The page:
Hitesh Kumawat has begun early. Almost four years before his son Kapil is old enough to start formal schooling, Chennai-based Kumawat has joined the race to find schools and unravel their admissions policies.
But he’s stumped. The policies of a prestigious pre-school he is interested in rule the boy out because of the month — October — in which he was born.Over 2,500 km away, in Katajhar Pathar village in Assam’s Barpeta district, 35 pre-school children are finding out what it means to be unwanted. The village’s primary school teachers and anganwadi workers each insist that the other take care of the children’s early education.
India’s landmark right to education law guarantees schooling for all children from the age of 6. But for parents and children across India’s cities and villages, the battle for quality education starts two years earlier, at the pre-school stage. An absence of any regulations and standards means that thousands of urban parents like Kumawat are each year left to the whims of individual institutions.
Meanwhile, a severe shortage of pre-schooling facilities in rural India means that the children of villages like Katajhar Pathar lose out on the early education many of their urban counterparts receive, and start formal education a few paces behind.
Unlike the formal education sector — schools, colleges and universities — pre-schools and playschools are not bound by the Supreme Court’s ruling that bars profiteering in education. They can charge any fees they like and can teach any curriculum they wish to. And they need not adhere to any standards of teacher qualifications or infrastructure.
Nipankar Kakati of Guwahati had to admit his son in a playschool that barely has space for a portable slide and a seesaw after four frontline schools he applied to rejected his application.
Pre-schools can also set any admission procedure, and entry barriers, that they choose. The uncertainty this breeds was what led Chennai’s Kumawat to start scouring through schools’ admission procedures early. Not that it helped.
For the school he was keen to see his son in, children born in October are either too old — four-and-a-half — or too young — three-and-a-half — to sit in the same class as other four-year-old pre-school students.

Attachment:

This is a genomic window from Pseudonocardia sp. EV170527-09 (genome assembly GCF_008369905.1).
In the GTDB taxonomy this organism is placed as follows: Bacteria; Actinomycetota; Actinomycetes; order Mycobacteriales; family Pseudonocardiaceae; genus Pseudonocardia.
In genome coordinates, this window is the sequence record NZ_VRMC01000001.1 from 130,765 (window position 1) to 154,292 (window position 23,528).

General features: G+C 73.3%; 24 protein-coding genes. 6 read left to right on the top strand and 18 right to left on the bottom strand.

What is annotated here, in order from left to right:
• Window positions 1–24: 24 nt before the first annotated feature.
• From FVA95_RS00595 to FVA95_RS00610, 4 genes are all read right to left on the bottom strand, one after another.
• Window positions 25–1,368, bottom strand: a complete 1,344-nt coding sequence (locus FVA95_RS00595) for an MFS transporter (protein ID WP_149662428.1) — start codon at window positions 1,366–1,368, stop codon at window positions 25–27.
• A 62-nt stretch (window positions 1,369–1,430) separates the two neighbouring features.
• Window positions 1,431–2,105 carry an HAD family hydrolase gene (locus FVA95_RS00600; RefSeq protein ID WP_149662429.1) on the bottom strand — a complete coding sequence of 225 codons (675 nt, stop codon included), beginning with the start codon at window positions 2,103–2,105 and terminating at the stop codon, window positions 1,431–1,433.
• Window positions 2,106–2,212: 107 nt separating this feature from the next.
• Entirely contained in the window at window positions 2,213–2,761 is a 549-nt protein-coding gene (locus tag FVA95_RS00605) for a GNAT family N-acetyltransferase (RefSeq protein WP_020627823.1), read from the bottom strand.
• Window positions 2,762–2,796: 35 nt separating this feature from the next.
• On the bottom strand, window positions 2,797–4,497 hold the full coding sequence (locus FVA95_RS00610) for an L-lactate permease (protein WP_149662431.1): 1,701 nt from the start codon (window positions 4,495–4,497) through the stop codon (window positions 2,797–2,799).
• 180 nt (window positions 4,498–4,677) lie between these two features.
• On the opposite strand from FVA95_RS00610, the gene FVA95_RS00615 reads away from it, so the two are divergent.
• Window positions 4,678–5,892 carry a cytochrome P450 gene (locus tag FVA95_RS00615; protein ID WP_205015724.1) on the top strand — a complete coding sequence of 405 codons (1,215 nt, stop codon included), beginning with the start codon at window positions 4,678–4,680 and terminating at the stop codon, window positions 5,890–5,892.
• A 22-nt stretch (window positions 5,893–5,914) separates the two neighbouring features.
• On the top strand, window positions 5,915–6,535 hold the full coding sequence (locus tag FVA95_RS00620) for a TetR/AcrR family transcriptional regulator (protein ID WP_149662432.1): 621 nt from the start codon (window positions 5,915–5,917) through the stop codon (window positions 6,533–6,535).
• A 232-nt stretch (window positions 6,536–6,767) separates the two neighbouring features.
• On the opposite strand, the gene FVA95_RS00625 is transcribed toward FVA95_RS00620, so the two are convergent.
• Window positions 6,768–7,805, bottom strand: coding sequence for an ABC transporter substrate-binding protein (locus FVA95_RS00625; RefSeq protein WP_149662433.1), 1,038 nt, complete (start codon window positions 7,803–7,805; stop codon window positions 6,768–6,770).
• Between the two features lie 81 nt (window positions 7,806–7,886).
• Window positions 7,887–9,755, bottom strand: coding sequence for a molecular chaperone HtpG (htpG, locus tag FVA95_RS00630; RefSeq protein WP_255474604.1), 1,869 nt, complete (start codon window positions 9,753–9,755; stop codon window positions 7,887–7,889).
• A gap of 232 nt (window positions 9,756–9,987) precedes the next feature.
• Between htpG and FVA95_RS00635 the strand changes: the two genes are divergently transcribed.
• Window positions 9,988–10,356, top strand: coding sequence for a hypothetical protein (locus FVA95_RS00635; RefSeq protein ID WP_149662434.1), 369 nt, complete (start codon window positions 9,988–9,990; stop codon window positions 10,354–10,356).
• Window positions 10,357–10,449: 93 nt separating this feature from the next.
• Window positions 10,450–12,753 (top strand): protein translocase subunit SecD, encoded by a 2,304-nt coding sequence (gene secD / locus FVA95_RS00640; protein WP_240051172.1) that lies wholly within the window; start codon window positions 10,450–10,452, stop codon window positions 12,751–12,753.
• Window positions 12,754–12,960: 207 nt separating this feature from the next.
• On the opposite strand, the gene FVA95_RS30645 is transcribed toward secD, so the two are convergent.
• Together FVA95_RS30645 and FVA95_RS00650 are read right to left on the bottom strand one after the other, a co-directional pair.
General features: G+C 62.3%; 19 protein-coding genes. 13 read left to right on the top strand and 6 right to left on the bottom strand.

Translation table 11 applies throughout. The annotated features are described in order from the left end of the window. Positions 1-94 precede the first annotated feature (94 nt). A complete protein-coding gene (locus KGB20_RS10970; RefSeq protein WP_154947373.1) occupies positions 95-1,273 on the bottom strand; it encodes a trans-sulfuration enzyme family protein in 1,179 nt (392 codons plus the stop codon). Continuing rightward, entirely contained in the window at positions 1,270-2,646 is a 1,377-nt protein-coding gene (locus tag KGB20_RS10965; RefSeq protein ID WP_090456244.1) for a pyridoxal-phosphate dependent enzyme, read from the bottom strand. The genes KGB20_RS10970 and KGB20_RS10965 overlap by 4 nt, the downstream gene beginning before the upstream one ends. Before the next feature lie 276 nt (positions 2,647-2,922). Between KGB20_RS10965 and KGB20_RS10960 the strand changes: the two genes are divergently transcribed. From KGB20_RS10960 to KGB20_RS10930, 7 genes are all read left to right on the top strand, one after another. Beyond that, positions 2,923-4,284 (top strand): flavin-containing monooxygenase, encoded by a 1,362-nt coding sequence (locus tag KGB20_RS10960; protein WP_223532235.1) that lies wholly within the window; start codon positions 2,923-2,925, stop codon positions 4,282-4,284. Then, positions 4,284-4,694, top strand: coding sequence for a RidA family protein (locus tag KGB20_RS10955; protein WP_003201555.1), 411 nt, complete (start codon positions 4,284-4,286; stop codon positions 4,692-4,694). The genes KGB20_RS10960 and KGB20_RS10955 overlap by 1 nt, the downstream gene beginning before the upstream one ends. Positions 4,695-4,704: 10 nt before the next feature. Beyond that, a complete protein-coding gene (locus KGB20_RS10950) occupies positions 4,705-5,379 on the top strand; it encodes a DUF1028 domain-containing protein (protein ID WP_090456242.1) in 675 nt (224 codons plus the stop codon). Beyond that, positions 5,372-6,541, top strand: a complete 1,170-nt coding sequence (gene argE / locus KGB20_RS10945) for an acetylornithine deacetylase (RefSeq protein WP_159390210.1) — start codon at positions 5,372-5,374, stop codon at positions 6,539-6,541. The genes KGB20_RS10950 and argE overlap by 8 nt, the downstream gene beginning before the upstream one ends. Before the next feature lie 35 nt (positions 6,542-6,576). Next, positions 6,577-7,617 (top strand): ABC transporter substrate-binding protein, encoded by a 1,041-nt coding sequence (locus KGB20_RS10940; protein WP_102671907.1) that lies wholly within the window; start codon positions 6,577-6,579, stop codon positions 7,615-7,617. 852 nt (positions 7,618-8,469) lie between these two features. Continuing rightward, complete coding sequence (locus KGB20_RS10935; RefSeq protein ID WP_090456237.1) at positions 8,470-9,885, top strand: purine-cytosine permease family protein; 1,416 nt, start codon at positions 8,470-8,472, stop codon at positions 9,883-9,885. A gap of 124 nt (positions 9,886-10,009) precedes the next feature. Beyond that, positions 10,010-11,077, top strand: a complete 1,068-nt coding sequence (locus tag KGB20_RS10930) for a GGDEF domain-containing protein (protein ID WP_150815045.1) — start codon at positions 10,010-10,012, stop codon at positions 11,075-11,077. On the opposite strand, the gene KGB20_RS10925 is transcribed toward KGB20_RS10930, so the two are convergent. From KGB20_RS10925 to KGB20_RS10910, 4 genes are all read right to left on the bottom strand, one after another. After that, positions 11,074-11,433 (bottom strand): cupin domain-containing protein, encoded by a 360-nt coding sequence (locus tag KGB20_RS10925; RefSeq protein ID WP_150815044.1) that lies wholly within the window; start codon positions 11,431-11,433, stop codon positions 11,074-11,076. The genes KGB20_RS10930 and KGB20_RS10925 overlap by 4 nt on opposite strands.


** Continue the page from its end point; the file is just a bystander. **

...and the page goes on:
The state of rural pre-schooling is even grimmer.
As many as 6% of five-year-olds in rural India never go to any anganwadi, as opposed to 3.3% who miss enrolment a year later in formal schools, according to the latest Annual Status of Education Report published by NGO Pratham.
But even those who are formally enrolled in anganwadis, managed under the Integrated Child Development Services (ICDS), rarely receive the early education city children from economically better-off families benefit from.
Though pre-schooling is a part of the ICDS mandate, most anganwadi workers are trained in helping young mothers and children with their health and nutrition, with pedagogical skills largely ignored.
At Katajhar Pathar village 160 km west of Guwahati, anganwadi worker Asmanera Ahmeda and her assistant Sufia Begum argue that they have no time to teach, with maternal and child health keeping them busy. If they are to teach, they must be paid at par with teachers, they demand.
The 35 pre-school children they have reluctantly taken charge of were part of the village primary school. But the school, which itself has only two teachers, detached the Ka and Kha sections — the two pre-primary years — and left them for the adjoining anganwadi to manage.
“We made this decision on our own after repeated pleas to the authorities concerned failed to cut ice,” said headmaster Pranesh Chandra Basak. “How can two teachers manage 356 children across seven sections (Ka to class 5)?”
For children and parents trapped in the vortex of these pre-school blues, the right to education — with its guarantees, standards and legal powers — may well be beginning two years too late.
Schools minus classrooms, drinking water, toilets... No state has managed to overcome the infrastructure issues.